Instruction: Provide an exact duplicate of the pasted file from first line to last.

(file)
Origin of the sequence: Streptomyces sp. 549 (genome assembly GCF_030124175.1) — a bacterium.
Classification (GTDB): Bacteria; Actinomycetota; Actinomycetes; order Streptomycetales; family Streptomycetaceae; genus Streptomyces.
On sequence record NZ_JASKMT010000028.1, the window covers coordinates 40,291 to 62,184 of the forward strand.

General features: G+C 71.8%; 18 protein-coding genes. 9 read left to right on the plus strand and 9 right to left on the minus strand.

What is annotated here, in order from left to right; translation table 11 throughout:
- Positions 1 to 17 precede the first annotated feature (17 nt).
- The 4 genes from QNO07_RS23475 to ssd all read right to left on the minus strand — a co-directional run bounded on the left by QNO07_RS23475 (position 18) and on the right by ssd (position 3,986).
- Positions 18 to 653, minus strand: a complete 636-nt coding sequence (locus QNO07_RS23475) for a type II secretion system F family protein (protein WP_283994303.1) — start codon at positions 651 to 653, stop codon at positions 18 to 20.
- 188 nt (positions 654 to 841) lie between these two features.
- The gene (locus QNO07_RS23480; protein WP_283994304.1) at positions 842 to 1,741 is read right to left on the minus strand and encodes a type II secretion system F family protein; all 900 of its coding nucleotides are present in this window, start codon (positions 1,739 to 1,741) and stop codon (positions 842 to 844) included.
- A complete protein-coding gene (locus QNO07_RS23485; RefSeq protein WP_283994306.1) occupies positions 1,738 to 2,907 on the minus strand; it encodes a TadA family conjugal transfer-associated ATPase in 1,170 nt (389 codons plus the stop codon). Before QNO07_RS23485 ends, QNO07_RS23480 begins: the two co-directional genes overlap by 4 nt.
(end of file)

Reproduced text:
Origin of the sequence: Streptomyces sp. 549 (genome assembly GCF_030124175.1) — a bacterium.
Classification (GTDB): Bacteria; Actinomycetota; Actinomycetes; order Streptomycetales; family Streptomycetaceae; genus Streptomyces.
On sequence record NZ_JASKMT010000028.1, the window covers coordinates 40,291 to 62,184 of the forward strand.

General features: G+C 71.8%; 18 protein-coding genes. 9 read left to right on the plus strand and 9 right to left on the minus strand.

What is annotated here, in order from left to right; translation table 11 throughout:
- Positions 1 to 17 precede the first annotated feature (17 nt).
- The 4 genes from QNO07_RS23475 to ssd all read right to left on the minus strand — a co-directional run bounded on the left by QNO07_RS23475 (position 18) and on the right by ssd (position 3,986).
- Positions 18 to 653, minus strand: a complete 636-nt coding sequence (locus QNO07_RS23475) for a type II secretion system F family protein (protein WP_283994303.1) — start codon at positions 651 to 653, stop codon at positions 18 to 20.
- 188 nt (positions 654 to 841) lie between these two features.
- The gene (locus QNO07_RS23480; protein WP_283994304.1) at positions 842 to 1,741 is read right to left on the minus strand and encodes a type II secretion system F family protein; all 900 of its coding nucleotides are present in this window, start codon (positions 1,739 to 1,741) and stop codon (positions 842 to 844) included.
- A complete protein-coding gene (locus QNO07_RS23485; RefSeq protein WP_283994306.1) occupies positions 1,738 to 2,907 on the minus strand; it encodes a TadA family conjugal transfer-associated ATPase in 1,170 nt (389 codons plus the stop codon). Before QNO07_RS23485 ends, QNO07_RS23480 begins: the two co-directional genes overlap by 4 nt.